I would suggest getting a copy of Unraid and Plex to try them out to see if they will work the way you desire.  Try them on any compatible hardware to start with and go from there.  It looks like you may have a real bottle-neck issue with that external drive enclosure however.  Yes I think you could get it to work, but the bandwidth would be limiting on parity checks and rebuilds it seems.

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jonathanm and electron286 are completely right.


If this would be a private project for your own, go on, open your wallet really wide for the hardware and spent a lot of time (and this will be a huge amount of time) building and creating all the stuff.


But don´t do anything like that for a customer. It will be a mess. One or both of you will be very unlucky and disappointed. The whole stuff will work for a while, until an update or any other reason.


Here are some points which might be useful:


1) My ripped (using MakeMKV) Blu-Rays in 2k (so 1080 or FHD) have a size of 20-50 GB, no compression with Handbrake or something like that. I like to have audio complete, not only german. I don´t know the size of ripped Blu-Rays in 4k.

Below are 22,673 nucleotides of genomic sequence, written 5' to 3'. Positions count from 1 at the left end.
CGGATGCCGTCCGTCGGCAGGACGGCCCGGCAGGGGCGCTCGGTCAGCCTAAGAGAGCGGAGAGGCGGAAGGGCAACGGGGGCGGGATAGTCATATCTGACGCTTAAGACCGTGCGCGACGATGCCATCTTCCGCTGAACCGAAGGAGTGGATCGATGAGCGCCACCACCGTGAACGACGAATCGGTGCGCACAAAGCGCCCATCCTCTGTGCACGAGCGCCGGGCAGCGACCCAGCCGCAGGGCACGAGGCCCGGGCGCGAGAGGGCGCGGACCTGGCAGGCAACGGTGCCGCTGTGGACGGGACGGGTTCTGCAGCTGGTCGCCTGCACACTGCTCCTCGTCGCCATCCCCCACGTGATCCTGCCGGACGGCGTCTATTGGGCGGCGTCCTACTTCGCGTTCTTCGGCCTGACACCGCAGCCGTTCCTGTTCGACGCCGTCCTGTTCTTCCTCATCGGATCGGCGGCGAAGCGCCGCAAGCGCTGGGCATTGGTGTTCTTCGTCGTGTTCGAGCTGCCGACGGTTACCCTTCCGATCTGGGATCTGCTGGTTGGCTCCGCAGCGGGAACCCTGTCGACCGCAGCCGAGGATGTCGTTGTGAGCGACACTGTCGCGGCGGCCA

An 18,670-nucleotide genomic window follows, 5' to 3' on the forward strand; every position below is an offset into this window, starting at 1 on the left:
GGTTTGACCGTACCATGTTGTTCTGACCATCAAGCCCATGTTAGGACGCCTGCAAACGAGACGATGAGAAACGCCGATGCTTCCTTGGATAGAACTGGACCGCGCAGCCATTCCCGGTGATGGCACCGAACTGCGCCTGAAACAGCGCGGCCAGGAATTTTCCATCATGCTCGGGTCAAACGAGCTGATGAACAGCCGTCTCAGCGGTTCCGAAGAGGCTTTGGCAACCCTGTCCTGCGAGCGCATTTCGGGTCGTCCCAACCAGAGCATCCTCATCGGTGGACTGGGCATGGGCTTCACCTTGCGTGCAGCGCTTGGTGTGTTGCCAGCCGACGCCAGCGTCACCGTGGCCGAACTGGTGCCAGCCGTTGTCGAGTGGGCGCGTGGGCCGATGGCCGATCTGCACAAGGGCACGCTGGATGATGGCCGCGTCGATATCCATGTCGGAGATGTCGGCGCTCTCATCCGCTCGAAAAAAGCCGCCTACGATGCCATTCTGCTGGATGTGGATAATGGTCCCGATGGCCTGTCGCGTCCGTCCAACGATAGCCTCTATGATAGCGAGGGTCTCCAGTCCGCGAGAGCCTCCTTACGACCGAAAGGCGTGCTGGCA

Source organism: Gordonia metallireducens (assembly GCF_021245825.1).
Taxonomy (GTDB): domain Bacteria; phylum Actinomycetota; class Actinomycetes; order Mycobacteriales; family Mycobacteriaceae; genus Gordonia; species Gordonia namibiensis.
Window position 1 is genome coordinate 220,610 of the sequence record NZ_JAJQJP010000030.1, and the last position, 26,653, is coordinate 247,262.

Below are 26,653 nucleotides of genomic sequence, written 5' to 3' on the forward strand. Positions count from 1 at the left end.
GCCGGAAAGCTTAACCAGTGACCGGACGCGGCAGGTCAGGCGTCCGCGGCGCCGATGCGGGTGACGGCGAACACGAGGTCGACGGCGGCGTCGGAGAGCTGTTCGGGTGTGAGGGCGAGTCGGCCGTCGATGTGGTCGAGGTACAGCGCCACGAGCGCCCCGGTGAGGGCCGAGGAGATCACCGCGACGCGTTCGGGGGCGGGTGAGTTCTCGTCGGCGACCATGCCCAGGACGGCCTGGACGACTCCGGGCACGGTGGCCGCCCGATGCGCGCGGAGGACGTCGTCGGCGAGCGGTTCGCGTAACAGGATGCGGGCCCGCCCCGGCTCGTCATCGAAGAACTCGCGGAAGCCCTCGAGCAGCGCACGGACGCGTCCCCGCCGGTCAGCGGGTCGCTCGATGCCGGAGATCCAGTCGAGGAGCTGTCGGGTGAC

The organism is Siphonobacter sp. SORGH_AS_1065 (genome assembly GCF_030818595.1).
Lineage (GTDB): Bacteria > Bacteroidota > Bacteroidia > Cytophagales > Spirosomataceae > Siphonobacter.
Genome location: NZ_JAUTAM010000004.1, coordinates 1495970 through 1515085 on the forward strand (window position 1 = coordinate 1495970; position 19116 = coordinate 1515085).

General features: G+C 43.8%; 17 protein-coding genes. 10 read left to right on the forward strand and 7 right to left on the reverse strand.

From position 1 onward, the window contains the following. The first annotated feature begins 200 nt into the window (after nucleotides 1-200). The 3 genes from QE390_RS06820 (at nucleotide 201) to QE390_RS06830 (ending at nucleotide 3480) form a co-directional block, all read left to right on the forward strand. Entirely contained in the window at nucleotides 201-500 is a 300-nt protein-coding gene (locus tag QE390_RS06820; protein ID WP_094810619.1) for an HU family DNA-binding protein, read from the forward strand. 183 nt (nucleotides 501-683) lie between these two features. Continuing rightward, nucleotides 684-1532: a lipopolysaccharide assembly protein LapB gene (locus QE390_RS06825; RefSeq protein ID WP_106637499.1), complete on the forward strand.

2) As a rule of thumb, transcoding 2k-videos Plex needs 2000 points in Passmark. The CPU you mentioned reaches 11367 points, so maximum capable of 5 2k-streams concurrently. Have a look on this: https://support.plex.tv/articles/201774043-what-kind-of-cpu-do-i-need-for-my-server/ So the E-5 2620 v4 is not even strong enough for one 4k-stream in SDR, not to mention in HDR (17000 points). If you want to achieve this, think about a CPU starting at 1000$ and more.


3) Forget transcoding. Just buy useful stuff which is ready to work together with Plex. The Nvidia Shield TV works perfect, I bought mine in 2015 and I´m still satisfied. So you don´t have to mess around with Netflix, Prime Video, etc. Or try a Raspberry Pi with Plex Media Player for embedded platforms, works also very good.


4) To rip such a huge amount of disks try to build your own ripstation with vortexbox, have a look here: https://www.vortexbox.org/ You don´t need powerful hardware, a single core CPU around 1 GHz, 2-4 GB RAM and 30 GB for OS is enough. Maybe you have something like this laying around, unused and forgotten in your home. Use Google for searching "Ripping from multiple drives simultaneously vortexbox". It works really flawless. Rips DVD´s as well as Blu-Rays and CD´s. But there is manually work waiting for you, give the rips the right name before you put them in the media library of Plex. Plex needs correct naming of media files to find and match them, for example "Batman Begins (2005).mkv".


Best wishes in advance for your project.